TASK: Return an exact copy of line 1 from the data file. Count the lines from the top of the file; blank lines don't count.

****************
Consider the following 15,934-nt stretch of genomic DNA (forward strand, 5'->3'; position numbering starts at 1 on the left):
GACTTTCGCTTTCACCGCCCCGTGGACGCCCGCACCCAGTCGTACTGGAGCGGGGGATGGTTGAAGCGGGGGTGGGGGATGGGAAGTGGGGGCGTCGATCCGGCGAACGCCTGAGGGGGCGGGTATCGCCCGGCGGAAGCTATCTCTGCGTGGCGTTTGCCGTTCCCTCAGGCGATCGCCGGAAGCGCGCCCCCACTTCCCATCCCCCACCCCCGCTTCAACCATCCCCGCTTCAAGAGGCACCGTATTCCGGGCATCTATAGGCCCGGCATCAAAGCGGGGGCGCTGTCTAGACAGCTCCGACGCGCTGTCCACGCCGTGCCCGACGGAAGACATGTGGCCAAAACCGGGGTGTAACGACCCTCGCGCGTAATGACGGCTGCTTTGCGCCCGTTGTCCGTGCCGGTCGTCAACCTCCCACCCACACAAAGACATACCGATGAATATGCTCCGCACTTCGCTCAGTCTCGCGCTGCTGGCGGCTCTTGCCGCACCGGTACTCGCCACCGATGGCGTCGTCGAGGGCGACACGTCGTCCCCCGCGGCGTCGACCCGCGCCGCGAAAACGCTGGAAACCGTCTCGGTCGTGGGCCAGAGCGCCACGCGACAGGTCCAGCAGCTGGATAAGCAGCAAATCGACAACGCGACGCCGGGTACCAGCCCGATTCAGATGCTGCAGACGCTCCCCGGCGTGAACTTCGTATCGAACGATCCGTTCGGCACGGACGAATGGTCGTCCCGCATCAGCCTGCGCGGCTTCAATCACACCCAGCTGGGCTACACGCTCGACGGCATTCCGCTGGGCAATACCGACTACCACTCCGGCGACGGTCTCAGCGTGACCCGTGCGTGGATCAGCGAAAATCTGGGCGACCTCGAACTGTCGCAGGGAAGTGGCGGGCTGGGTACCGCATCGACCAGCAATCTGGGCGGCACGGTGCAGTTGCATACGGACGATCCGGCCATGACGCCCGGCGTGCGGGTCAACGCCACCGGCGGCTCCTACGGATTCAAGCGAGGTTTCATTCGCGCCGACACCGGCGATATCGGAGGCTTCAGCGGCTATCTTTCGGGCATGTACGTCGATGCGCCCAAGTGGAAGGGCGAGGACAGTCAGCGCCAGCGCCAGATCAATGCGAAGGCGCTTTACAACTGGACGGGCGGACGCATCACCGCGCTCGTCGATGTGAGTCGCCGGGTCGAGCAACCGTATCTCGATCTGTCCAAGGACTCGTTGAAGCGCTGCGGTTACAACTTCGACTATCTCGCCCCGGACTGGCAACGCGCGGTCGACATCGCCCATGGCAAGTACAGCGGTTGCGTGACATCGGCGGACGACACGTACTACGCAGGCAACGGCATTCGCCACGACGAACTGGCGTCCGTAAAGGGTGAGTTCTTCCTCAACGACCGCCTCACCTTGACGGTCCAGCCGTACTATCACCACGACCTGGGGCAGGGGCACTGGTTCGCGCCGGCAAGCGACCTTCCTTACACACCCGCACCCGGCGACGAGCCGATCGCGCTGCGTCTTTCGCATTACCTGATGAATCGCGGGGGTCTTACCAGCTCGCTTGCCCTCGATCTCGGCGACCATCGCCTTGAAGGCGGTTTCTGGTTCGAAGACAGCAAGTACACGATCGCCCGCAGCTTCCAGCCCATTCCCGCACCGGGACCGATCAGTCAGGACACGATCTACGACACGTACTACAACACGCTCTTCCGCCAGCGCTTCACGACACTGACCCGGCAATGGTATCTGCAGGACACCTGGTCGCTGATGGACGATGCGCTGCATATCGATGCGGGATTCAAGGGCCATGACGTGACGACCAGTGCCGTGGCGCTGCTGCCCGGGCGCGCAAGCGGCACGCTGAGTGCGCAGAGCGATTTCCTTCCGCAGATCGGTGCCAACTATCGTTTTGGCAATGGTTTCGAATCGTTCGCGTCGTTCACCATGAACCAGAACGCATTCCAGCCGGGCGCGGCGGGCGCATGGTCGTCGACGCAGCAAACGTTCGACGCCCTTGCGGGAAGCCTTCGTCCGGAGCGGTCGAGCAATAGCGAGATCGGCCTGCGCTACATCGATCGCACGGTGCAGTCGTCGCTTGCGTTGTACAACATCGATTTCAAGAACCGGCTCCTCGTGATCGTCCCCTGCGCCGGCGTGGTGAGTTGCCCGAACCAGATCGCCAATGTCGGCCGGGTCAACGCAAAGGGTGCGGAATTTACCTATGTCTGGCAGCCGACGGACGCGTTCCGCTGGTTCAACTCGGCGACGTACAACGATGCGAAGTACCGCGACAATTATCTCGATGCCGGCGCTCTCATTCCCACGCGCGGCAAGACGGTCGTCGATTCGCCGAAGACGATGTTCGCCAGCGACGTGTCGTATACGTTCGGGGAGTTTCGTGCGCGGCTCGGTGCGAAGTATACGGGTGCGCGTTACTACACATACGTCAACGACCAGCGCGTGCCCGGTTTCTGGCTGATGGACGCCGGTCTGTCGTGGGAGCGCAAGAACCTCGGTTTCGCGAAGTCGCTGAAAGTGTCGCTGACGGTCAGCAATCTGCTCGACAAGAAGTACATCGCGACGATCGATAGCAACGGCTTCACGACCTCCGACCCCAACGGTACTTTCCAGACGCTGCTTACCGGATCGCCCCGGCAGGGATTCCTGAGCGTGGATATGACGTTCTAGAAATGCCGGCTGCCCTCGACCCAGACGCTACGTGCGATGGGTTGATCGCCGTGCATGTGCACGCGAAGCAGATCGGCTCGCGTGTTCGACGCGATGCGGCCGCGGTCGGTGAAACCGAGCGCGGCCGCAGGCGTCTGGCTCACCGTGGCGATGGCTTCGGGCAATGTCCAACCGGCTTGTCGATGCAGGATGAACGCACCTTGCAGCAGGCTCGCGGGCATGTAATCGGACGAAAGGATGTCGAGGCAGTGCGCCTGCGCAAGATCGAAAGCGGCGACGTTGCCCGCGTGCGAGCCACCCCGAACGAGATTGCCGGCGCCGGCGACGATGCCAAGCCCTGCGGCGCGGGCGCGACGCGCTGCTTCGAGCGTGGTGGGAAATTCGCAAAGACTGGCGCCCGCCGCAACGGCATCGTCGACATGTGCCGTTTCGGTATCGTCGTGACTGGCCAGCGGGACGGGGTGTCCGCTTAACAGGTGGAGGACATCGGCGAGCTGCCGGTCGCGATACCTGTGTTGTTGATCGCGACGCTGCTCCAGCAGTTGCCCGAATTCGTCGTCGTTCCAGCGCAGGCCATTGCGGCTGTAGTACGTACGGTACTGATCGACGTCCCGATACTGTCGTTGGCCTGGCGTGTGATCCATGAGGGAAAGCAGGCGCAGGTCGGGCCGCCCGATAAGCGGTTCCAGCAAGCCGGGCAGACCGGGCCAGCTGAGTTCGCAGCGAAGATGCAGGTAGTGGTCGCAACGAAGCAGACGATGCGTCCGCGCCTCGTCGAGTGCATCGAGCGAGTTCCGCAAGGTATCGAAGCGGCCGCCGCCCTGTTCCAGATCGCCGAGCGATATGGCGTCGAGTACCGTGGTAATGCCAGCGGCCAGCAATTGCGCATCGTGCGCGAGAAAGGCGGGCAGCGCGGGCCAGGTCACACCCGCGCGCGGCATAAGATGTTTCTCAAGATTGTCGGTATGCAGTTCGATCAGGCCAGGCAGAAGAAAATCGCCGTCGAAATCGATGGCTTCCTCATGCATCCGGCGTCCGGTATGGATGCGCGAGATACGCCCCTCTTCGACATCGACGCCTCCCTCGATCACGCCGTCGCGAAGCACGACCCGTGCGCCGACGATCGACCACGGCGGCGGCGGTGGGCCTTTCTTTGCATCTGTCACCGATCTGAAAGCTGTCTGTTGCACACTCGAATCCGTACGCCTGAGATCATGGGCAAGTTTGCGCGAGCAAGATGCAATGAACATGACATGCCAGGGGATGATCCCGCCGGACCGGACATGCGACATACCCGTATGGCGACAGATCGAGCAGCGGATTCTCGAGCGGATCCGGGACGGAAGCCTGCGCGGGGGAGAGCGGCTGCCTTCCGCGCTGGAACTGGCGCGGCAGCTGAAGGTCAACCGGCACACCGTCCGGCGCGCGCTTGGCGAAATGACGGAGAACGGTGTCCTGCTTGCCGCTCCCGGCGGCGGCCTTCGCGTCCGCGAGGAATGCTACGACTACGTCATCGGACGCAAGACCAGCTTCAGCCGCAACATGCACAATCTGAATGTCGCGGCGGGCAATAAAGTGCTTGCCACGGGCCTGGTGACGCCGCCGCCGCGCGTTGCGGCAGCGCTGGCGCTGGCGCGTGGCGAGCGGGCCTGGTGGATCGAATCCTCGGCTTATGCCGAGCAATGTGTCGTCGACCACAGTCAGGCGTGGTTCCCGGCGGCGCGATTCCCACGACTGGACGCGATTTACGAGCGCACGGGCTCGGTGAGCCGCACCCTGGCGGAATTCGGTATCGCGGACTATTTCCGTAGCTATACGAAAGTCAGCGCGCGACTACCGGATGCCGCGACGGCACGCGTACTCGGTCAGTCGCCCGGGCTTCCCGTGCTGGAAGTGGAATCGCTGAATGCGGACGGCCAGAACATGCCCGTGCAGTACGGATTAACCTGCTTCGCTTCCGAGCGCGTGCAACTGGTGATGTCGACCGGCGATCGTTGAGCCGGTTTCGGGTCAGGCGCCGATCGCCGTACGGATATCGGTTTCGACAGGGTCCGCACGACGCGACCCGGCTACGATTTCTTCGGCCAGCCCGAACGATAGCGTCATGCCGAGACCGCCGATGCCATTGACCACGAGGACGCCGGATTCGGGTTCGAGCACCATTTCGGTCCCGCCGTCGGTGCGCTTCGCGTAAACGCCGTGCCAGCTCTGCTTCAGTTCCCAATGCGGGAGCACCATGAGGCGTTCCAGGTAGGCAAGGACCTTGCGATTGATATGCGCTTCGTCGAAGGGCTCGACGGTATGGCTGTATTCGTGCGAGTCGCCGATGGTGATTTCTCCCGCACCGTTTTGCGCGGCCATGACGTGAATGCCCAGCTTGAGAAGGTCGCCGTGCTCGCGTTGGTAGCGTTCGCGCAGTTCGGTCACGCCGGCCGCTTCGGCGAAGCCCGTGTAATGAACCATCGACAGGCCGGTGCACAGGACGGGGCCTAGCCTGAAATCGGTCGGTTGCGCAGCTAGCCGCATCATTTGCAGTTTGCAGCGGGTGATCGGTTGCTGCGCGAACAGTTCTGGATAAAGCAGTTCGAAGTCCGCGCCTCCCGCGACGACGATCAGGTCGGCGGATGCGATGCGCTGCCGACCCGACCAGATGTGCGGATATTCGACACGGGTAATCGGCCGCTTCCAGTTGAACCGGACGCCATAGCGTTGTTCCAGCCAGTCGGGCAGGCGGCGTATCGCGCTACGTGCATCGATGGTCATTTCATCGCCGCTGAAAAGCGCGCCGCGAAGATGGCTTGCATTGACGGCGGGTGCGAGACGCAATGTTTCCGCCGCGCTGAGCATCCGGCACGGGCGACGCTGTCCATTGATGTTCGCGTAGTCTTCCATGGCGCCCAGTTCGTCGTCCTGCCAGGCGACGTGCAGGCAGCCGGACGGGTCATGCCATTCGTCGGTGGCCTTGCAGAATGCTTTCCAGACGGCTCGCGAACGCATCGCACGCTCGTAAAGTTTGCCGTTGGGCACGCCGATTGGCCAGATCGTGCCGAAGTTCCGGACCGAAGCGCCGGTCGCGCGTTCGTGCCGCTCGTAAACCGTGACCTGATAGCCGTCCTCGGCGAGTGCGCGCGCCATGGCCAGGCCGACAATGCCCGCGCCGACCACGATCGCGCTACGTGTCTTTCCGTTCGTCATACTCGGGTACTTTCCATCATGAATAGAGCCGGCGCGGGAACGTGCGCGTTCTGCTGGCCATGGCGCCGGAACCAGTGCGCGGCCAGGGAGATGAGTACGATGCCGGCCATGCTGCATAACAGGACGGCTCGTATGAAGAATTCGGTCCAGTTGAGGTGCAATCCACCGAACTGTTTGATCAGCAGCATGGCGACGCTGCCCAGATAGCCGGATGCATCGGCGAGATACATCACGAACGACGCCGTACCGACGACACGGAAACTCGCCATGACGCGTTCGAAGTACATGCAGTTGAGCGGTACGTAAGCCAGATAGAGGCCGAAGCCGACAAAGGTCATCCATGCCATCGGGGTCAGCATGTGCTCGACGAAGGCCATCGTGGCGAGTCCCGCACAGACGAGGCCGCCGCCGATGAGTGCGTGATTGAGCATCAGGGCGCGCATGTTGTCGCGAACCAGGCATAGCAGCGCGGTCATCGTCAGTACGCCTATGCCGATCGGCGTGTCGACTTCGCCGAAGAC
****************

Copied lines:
Consider the following 15,934-nt stretch of genomic DNA (forward strand, 5'->3'; position numbering starts at 1 on the left):